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WIREs Nanomed Nanobiotechnol
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QSAR modeling of nanomaterials

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Abstract A thorough understanding of the relationships between the physicochemical properties and the behavior of nanomaterials in biological systems is mandatory for designing safe and efficacious nanomedicines. Quantitative structure‐activity relationship (QSAR) methods help to establish such relationships, although their application to model the behavior of nanomaterials requires new ideas and applications to account for the novel properties of this class of compounds. This review presents and discusses a number of recent inspiring applications of QSAR modeling and descriptors for nanomaterials with a focus on approaches that attempt to describe the interactions that take place at the nano/bio‐interface. The paradigm shift from classic to nano‐QSAR currently relies on both theoretically and experimentally derived descriptors, and the solutions adopted for modeling are diverse, mirroring the structural and behavioral heterogeneity of nanomaterials. Research should focus on both aspects of a QSAR study: the generation of nanospecific theoretical descriptors and experimental test data. WIREs Nanomed Nanobiotechnol 2011 3 298–306 DOI: 10.1002/wnan.137 This article is categorized under: Nanotechnology Approaches to Biology > Nanoscale Systems in Biology Toxicology and Regulatory Issues in Nanomedicine > Toxicology of Nanomaterials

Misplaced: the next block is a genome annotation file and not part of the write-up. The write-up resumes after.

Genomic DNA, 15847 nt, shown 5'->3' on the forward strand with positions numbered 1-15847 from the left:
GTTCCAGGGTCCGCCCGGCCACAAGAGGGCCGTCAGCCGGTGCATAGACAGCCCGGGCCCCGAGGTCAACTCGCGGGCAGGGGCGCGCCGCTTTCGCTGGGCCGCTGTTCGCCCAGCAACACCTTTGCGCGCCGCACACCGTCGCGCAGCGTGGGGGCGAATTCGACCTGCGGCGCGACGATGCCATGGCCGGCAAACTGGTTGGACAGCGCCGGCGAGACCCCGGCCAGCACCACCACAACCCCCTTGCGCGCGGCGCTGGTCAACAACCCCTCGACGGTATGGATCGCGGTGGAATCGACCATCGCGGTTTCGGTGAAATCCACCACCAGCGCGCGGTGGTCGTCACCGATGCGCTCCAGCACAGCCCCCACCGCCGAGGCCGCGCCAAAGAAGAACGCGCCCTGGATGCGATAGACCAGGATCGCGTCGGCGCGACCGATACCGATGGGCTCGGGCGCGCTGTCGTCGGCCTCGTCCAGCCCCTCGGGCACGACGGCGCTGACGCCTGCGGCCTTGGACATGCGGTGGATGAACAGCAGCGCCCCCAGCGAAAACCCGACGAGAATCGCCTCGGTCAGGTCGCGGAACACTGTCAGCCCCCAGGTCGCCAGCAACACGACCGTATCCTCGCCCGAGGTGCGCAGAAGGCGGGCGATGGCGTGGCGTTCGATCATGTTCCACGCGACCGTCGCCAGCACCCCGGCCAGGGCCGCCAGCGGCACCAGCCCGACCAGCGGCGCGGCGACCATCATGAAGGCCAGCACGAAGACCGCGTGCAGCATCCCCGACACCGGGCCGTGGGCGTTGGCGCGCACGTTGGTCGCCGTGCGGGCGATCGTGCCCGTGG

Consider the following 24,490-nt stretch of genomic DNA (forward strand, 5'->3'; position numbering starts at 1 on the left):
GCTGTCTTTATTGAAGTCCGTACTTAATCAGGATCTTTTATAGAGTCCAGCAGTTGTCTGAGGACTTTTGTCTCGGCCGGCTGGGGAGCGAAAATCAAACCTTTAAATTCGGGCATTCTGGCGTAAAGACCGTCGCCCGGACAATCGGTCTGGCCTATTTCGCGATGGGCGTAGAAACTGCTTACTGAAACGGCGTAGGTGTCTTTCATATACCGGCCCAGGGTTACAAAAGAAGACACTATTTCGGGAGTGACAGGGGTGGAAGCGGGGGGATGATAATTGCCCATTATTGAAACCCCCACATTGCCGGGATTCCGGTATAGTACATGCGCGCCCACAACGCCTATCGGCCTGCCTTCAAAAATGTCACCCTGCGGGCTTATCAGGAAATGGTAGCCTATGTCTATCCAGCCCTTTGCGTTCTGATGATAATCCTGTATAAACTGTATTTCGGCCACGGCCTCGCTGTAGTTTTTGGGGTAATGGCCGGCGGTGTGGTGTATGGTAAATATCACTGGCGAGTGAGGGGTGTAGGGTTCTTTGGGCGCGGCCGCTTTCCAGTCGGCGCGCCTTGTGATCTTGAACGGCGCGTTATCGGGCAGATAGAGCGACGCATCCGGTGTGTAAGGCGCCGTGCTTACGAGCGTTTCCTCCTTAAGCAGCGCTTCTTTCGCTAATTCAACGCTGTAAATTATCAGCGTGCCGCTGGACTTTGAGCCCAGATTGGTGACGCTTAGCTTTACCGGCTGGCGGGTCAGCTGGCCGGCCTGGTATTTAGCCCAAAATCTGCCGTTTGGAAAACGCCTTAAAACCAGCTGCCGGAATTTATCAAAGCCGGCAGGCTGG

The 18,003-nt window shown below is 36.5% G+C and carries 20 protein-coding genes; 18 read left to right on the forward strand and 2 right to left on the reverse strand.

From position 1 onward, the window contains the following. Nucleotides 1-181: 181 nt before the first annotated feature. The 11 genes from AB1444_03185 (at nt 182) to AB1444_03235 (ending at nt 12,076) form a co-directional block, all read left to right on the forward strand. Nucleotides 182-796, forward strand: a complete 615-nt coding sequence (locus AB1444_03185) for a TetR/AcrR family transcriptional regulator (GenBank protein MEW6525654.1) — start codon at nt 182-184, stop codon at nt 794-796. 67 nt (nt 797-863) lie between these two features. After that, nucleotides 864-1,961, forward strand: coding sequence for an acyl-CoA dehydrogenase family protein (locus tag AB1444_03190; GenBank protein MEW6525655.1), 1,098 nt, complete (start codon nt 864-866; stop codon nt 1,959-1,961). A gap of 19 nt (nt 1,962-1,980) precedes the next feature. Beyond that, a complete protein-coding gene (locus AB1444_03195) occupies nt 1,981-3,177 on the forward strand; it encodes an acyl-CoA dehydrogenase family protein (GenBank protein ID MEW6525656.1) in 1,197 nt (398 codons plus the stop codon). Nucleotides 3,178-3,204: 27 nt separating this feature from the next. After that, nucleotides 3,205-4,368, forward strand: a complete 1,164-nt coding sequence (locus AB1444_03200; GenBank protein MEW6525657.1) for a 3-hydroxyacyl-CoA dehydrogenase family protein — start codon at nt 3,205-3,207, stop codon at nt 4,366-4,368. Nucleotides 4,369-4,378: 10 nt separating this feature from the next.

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Applications of molecular mechanics methods for modeling nanomaterials.

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Triangle diagram with fractional Hansen solubility parameters of alumina (D = 44%, P = 19%, H = 37%) and singlewalled carbon nanotubes (D = 64%, P = 20%, H = 16%).

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Electron transfer processes explained with reactivity descriptors. (a) Band gap calculations to determine the (photo)conducting behavior of chemical compounds; (b) direct electron injection from the highest occupied molecular orbital (HOMO) of a compound to the lowest unoccupied molecular orbital (LUMO) of another (this process is feasible if the two orbitals are at comparable energy levels); (c) electron transfer between a redox couple and another compound (if the redox is higher or equal to the LUMO orbital energy, the electron donor of the redox couple transfers an electron to the LUMO orbital).

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Nanotechnology Approaches to Biology > Nanoscale Systems in Biology
Toxicology and Regulatory Issues in Nanomedicine > Toxicology of Nanomaterials

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